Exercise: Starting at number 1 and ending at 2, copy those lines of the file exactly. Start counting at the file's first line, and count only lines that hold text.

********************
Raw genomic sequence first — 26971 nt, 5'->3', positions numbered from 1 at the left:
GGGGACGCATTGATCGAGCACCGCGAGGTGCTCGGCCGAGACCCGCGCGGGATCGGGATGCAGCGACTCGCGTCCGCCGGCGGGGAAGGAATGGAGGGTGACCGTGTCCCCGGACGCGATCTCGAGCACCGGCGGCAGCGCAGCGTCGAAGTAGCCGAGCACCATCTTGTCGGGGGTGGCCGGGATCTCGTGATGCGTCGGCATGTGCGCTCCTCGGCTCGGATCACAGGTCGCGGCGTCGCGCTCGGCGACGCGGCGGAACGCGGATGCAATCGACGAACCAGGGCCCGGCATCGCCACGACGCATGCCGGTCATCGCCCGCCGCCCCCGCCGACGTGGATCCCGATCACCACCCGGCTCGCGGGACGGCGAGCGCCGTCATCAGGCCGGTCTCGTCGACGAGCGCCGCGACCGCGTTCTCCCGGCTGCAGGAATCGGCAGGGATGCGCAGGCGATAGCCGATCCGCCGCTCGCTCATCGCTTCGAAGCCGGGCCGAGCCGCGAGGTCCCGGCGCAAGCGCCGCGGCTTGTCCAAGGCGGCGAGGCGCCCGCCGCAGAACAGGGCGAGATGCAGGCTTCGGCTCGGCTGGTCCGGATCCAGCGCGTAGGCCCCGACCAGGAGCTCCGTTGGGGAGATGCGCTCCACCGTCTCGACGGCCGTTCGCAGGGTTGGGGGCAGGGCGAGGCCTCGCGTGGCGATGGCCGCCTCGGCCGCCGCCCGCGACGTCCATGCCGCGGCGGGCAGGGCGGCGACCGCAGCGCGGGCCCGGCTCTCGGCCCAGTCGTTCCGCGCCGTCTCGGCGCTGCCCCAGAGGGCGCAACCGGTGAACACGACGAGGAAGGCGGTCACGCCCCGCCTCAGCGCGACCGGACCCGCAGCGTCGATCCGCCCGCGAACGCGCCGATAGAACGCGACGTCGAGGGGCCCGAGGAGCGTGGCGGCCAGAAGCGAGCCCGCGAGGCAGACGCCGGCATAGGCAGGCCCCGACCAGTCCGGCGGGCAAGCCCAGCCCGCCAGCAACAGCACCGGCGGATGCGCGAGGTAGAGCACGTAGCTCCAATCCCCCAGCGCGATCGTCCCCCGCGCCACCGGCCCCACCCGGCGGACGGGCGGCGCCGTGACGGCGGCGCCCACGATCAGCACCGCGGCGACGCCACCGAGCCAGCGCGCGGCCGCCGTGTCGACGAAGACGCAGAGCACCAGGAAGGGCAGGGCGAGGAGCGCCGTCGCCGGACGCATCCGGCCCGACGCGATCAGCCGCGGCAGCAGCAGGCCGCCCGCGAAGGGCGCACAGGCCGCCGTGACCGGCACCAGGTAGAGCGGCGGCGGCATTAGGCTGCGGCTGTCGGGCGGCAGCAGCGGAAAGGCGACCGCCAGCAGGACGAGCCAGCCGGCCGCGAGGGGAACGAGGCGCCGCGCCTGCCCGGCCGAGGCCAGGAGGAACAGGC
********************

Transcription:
Raw genomic sequence first — 26971 nt, 5'->3', positions numbered from 1 at the left:
GGGGACGCATTGATCGAGCACCGCGAGGTGCTCGGCCGAGACCCGCGCGGGATCGGGATGCAGCGACTCGCGTCCGCCGGCGGGGAAGGAATGGAGGGTGACCGTGTCCCCGGACGCGATCTCGAGCACCGGCGGCAGCGCAGCGTCGAAGTAGCCGAGCACCATCTTGTCGGGGGTGGCCGGGATCTCGTGATGCGTCGGCATGTGCGCTCCTCGGCTCGGATCACAGGTCGCGGCGTCGCGCTCGGCGACGCGGCGGAACGCGGATGCAATCGACGAACCAGGGCCCGGCATCGCCACGACGCATGCCGGTCATCGCCCGCCGCCCCCGCCGACGTGGATCCCGATCACCACCCGGCTCGCGGGACGGCGAGCGCCGTCATCAGGCCGGTCTCGTCGACGAGCGCCGCGACCGCGTTCTCCCGGCTGCAGGAATCGGCAGGGATGCGCAGGCGATAGCCGATCCGCCGCTCGCTCATCGCTTCGAAGCCGGGCCGAGCCGCGAGGTCCCGGCGCAAGCGCCGCGGCTTGTCCAAGGCGGCGAGGCGCCCGCCGCAGAACAGGGCGAGATGCAGGCTTCGGCTCGGCTGGTCCGGATCCAGCGCGTAGGCCCCGACCAGGAGCTCCGTTGGGGAGATGCGCTCCACCGTCTCGACGGCCGTTCGCAGGGTTGGGGGCAGGGCGAGGCCTCGCGTGGCGATGGCCGCCTCGGCCGCCGCCCGCGACGTCCATGCCGCGGCGGGCAGGGCGGCGACCGCAGCGCGGGCCCGGCTCTCGGCCCAGTCGTTCCGCGCCGTCTCGGCGCTGCCCCAGAGGGCGCAACCGGTGAACACGACGAGGAAGGCGGTCACGCCCCGCCTCAGCGCGACCGGACCCGCAGCGTCGATCCGCCCGCGAACGCGCCGATAGAACGCGACGTCGAGGGGCCCGAGGAGCGTGGCGGCCAGAAGCGAGCCCGCGAGGCAGACGCCGGCATAGGCAGGCCCCGACCAGTCCGGCGGGCAAGCCCAGCCCGCCAGCAACAGCACCGGCGGATGCGCGAGGTAGAGCACGTAGCTCCAATCCCCCAGCGCGATCGTCCCCCGCGCCACCGGCCCCACCCGGCGGACGGGCGGCGCCGTGACGGCGGCGCCCACGATCAGCACCGCGGCGACGCCACCGAGCCAGCGCGCGGCCGCCGTGTCGACGAAGACGCAGAGCACCAGGAAGGGCAGGGCGAGGAGCGCCGTCGCCGGACGCATCCGGCCCGACGCGATCAGCCGCGGCAGCAGCAGGCCGCCCGCGAAGGGCGCACAGGCCGCCGTGACCGGCACCAGGTAGAGCGGCGGCGGCATTAGGCTGCGGCTGTCGGGCGGCAGCAGCGGAAAGGCGACCGCCAGCAGGACGAGCCAGCCGGCCGCGAGGGGAACGAGGCGCCGCGCCTGCCCGGCCGAGGCCAGGAGGAACAGGC